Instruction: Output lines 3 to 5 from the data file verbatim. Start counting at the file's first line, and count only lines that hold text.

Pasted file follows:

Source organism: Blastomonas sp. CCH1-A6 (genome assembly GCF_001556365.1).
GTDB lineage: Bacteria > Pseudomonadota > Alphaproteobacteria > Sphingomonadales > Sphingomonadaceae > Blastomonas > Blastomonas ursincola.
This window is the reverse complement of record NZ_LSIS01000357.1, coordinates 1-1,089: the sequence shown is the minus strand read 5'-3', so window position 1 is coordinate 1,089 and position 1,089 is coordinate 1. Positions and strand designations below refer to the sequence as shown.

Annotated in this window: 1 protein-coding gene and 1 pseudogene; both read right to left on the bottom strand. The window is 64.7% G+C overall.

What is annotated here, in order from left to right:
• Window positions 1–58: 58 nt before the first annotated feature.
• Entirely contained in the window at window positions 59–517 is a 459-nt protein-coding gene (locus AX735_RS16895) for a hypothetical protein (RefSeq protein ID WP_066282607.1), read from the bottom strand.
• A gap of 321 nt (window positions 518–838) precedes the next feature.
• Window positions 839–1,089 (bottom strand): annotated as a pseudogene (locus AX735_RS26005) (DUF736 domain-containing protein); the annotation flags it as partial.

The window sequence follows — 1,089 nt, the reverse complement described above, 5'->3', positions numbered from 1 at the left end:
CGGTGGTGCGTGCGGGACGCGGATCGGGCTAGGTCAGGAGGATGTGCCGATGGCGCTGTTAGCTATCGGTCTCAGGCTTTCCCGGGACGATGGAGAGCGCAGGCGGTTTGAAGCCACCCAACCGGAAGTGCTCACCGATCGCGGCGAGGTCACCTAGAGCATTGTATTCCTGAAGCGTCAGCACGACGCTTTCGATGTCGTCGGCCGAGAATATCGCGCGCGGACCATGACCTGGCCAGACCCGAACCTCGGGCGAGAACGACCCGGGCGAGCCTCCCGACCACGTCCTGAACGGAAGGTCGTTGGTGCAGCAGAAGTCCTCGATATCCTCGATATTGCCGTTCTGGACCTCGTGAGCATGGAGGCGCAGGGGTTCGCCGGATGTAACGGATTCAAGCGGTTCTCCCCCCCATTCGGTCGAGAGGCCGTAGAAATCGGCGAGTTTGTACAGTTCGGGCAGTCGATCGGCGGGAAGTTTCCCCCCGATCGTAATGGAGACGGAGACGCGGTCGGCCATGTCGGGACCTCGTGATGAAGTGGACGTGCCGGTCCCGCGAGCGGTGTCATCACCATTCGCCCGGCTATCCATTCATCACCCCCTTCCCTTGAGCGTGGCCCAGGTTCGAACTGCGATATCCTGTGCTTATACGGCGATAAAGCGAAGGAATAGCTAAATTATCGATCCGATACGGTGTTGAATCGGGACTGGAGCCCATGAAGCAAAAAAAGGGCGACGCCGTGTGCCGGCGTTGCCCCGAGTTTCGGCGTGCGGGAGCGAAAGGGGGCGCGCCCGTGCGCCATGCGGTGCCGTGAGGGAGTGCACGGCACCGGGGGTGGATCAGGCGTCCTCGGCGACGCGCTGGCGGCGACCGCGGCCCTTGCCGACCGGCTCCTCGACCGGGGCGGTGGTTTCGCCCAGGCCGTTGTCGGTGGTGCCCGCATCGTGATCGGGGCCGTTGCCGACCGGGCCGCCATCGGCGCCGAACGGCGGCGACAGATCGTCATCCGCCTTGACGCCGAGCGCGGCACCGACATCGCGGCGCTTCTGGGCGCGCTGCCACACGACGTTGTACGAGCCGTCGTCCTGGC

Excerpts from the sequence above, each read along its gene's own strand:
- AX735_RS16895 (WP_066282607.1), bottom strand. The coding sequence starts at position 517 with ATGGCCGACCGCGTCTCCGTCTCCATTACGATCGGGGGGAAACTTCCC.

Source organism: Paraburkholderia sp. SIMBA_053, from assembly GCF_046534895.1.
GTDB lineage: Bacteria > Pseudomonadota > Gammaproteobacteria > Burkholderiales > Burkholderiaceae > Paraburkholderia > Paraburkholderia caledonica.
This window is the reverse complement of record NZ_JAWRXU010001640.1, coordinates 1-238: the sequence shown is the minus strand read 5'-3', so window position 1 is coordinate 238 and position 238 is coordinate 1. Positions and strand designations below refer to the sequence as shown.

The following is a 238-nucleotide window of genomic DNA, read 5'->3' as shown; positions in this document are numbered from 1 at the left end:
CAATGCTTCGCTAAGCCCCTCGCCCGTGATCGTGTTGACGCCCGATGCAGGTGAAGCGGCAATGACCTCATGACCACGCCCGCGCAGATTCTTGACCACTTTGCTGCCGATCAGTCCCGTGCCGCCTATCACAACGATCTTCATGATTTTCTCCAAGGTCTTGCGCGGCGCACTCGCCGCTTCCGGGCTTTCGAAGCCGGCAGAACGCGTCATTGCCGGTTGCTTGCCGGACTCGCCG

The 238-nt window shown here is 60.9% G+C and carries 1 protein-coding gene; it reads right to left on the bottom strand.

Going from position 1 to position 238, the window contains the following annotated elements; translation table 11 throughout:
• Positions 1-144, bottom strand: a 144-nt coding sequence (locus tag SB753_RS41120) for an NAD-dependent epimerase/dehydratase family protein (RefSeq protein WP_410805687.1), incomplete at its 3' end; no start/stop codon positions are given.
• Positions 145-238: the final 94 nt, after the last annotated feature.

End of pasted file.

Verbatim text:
This window is the reverse complement of record NZ_LSIS01000357.1, coordinates 1-1,089: the sequence shown is the minus strand read 5'-3', so window position 1 is coordinate 1,089 and position 1,089 is coordinate 1. Positions and strand designations below refer to the sequence as shown.

Annotated in this window: 1 protein-coding gene and 1 pseudogene; both read right to left on the bottom strand. The window is 64.7% G+C overall.

What is annotated here, in order from left to right: